US Marine-Israeli relations tense
Beirut — Tension between United States and Israeli officials over the slowdown in resolving the Lebanese crisis is being matched on the ground by what are being interpreted as ''challenges'' to the US Marines by Israeli forces, according to sources close to the multinational peacekeeping force.
A series of confrontations over the past three weeks led to private communications from the US to Israel to cease attempts to cross into marine-controlled territory around Beirut airport.
But the appeal not to provoke an issue was apparently ignored. A subsequent incident last week led both the State Department and the Pentagon to go public with complaints about ''irresponsible'' actions.
Last week, a 15-man Marine ''reaction force'' was ordered on full alert, deployed in firing positions, when a two-jeep Israeli patrol attempted twice to cross into the US zone.
One marine officer was actually ''nudged'' by an Israeli jeep, but he held firm until the patrol departed 10 minutes later. As a result, officers have ''reemphasized the rules of engagement'' and ''certain tactical considerations'' to all 1,200 marines who man a buffer zone between west Beirut and the Israelis.
The incidents began when an Israeli patrol broke through a barbed wire US boundary line. Troops claimed they had merely gotten lost, a reason first accepted as credible.
But the following day, two attempts were made to cross into the US area. One involved an Israeli colonel who demanded to speak to US Marines commander, Col. Tom Stokes. The requests were refused, and the officer was referred to diplomatic channels.
One source close to the multinational peacekeeping force has said that the actions were ''not compatible to the atmosphere of cooperative negotiations for a lasting peace'' in Lebanon.
The source went further, suggesting that the repeated moves appeared to be a reaction to US pressure and the ''kneel to no one attitude'' of the Begin government.
''While Israeli diplomats are making certain points at the table, the IDF (Israeli Defense Force) is doing the same thing on the ground. I do not believe this is a coincidence,'' the source said.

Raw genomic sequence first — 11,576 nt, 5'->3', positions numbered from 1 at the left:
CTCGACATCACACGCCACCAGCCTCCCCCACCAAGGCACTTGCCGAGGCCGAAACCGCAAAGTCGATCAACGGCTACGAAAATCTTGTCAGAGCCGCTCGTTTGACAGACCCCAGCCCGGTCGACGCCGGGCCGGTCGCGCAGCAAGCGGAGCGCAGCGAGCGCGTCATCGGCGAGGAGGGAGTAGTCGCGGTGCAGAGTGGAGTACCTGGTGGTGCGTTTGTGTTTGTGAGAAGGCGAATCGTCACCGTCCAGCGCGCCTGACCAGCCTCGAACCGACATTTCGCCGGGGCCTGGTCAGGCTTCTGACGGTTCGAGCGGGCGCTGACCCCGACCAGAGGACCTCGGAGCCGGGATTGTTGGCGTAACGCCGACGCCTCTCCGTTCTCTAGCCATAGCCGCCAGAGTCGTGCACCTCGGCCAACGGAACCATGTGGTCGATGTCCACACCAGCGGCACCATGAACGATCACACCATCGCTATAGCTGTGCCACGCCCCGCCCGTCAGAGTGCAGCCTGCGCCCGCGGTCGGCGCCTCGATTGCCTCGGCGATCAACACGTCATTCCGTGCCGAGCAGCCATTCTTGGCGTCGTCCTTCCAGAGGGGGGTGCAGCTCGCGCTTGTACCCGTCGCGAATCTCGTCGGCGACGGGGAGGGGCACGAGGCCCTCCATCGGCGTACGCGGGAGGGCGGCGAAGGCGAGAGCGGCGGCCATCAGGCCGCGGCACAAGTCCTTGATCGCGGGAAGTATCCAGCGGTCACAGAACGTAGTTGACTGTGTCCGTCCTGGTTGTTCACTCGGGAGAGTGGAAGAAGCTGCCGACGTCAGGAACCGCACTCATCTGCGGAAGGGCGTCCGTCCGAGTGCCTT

Although the Pentagon originally played down the confrontations as ''not a serious matter,'' Defense Secretary Caspar Weinberger said in a television interview Friday, ''We are worried about isolated incidents of that kind that could grow into something much more serious.''
That concern is genuine, in light of a brief firefight last month between Israeli and Lebanese forces that left two Lebanese dead and one Israeli injured. Local investigators feel the Lebanese soldier started the shoot-out, but diplomats said the Israelis were out of bounds and should not have been traveling on the east Beirut road.
An IDF spokesman was quoted Sunday in The Jerusalem Post as saying that at no time have Israeli forces entered marine territory, even though a number of times ''terrorists'' have fled to the marine area after committing acts of sabotage.
US sources vehemently deny that saboteurs have sought shelter in their zone.
Following a rocket attack Monday on a building in Khalde, near the site of Israeli-Lebanese negotiations, the Israeli command issued a statement saying the rocket had been fired from an area under the control of the marines. A spokesman said the marines did not detect any rockets being fired from the area.
The incidents underline the importance of the marines in the multinational force, say diplomats, since the Israelis have not heeded appeals for cooperation with peacekeeping forces, such as United Nations troops in southern Lebanon. During their four-year presence, the UN troops were never able to manage to achieve Israeli troop withdrawal.